To evaluate the probe dependence of koumine, the formalin-induced inflammatory pain model was selected. According to the preliminary experimental results of our research group, koumine produced a dose-dependent antinociceptive effect in phase II, 0.4 mg/kg koumine is ineffective on its own but can significantly augment the Ro5-4864-mediated analgesic effect, indicating that koumine is a PAM of Ro5-4864-mediated analgesic effect at TSPO, more precisely ago-PAM, that is, allosteric modulators exhibit PAM effects at low concentrations, and can also exert their effects alone at high concentrations, showing allosteric agonist effects (Schwartz and Holst, 2007; Garai et al., 2018; Xiong et al., 2021). Therefore, we also choose 0.4 mg/kg koumine for the experiment in this manuscript. Figure 1 shows that there were significant among-group differences in the biting time in phase I and phase II (phase I: F7, 66 = 3.227, p = 0.005, Figure 1A; phase II: F7, 67 = 4.913, p < 0.001, Figure 1C). Post hoc LSD multiple comparison tests revealed that PK11195 produced a significant antinociceptive effect in phase I and phase II (phase I: p = 0.010 for 0.0008 mg/kg PK11195, p = 0.026 for 0.5 mg/kg PK11195, respectively; phase II: p = 0.008 for 0.1 mg/kg PK11195, p < 0.001 for 0.5 mg/kg PK11195, respectively), and the analgesic effect in phase I is not dose-dependent, which was consistent with the previous results of our and other research groups (DalBo et al., 2004; Xiong et al., 2021). Simultaneously, there was no analgesic effect of 0.4 mg/kg koumine (phase I: p = 0.763, phase II: p = 0.681, Figures 1A,C). When 0.4 mg/kg koumine was combined with PK11195, koumine prominently augmented the 0.0008–0.02 mg/kg PK11195-mediated analgesic effect in phase II but have no significant effect on phase I (phase II: p < 0.001 for 0.0008 mg/kg PK11195, p = 0.009 for 0.004 mg/kg PK11195 and p = 0.013 for 0.02 mg/kg PK11195, Figures 1B,D).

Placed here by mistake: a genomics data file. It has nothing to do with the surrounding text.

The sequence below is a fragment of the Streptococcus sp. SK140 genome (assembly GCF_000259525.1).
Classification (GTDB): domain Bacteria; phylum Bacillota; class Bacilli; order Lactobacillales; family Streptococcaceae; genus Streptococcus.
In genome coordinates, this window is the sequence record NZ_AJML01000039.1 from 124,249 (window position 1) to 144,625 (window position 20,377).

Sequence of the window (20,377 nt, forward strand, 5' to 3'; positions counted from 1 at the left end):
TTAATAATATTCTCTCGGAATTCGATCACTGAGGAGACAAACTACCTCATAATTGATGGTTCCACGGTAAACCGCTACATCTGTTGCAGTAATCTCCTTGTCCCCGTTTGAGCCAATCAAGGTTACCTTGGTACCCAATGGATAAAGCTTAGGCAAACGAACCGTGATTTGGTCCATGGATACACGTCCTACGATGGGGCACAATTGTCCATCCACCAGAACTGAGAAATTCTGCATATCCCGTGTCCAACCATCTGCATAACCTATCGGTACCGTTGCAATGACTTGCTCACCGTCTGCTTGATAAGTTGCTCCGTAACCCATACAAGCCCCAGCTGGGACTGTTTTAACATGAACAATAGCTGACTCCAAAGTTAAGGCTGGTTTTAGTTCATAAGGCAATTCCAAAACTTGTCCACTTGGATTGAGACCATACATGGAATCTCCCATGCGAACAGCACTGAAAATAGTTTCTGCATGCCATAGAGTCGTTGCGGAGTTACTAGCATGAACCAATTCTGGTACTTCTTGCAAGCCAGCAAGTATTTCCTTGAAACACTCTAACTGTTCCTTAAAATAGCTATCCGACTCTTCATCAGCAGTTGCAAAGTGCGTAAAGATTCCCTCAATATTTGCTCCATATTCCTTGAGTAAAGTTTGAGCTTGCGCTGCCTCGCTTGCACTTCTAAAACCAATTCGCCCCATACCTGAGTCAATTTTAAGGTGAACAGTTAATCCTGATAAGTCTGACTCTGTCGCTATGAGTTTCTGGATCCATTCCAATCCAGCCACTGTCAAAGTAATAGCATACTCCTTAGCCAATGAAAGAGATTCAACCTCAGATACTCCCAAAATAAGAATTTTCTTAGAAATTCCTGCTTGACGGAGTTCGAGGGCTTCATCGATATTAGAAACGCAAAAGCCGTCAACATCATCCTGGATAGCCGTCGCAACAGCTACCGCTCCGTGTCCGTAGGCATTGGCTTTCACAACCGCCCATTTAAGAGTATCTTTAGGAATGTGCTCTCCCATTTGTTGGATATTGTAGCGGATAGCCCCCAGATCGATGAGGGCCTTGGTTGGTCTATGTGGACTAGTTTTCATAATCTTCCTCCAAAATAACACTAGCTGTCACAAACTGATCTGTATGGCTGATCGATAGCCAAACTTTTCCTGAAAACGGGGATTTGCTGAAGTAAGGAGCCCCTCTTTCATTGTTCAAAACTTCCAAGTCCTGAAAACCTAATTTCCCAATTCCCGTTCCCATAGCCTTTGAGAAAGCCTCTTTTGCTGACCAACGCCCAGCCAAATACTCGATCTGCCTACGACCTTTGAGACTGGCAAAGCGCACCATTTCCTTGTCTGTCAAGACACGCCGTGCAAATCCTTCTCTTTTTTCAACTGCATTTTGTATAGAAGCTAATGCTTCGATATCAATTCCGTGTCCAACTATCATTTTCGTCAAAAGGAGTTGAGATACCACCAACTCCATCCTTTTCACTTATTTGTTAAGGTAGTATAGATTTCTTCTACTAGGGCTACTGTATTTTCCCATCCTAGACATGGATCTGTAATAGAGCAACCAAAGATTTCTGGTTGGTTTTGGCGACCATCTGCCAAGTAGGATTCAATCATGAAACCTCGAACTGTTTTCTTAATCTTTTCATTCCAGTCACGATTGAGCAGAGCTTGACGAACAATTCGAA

FIGURE 1. Koumine augments PK11195-mediated analgesic effects in the formalin test in mice. (A, C) Dose response effects of koumine and PK11195 on phase I (A) and phase II (C) in the formalin test. (B, D) Dose response curves for PK11195 in the absence or presence of koumine (0.4 mg/kg) on phase I (B) and phase II (D) in the formalin test. PK11195 and koumine were injected s.c. 30 min or 40 min prior to formalin administration, respectively. To assess the interaction between koumine and PK11195, separate groups of mice were administrated koumine or vehicle and 10 min later PK11195 were given. Abbreviations: KM, koumine. Data are represented as the mean ± SEM, *p < 0.05, **p < 0.01 and ***p < 0.001 vs. the corresponding vehicle group. The comparison between the two groups was analyzed by independent samples t-test, and multiple comparisons were compared by one-way ANOVA followed by LSD post hoc test. Each group consisted of 7–10 mice.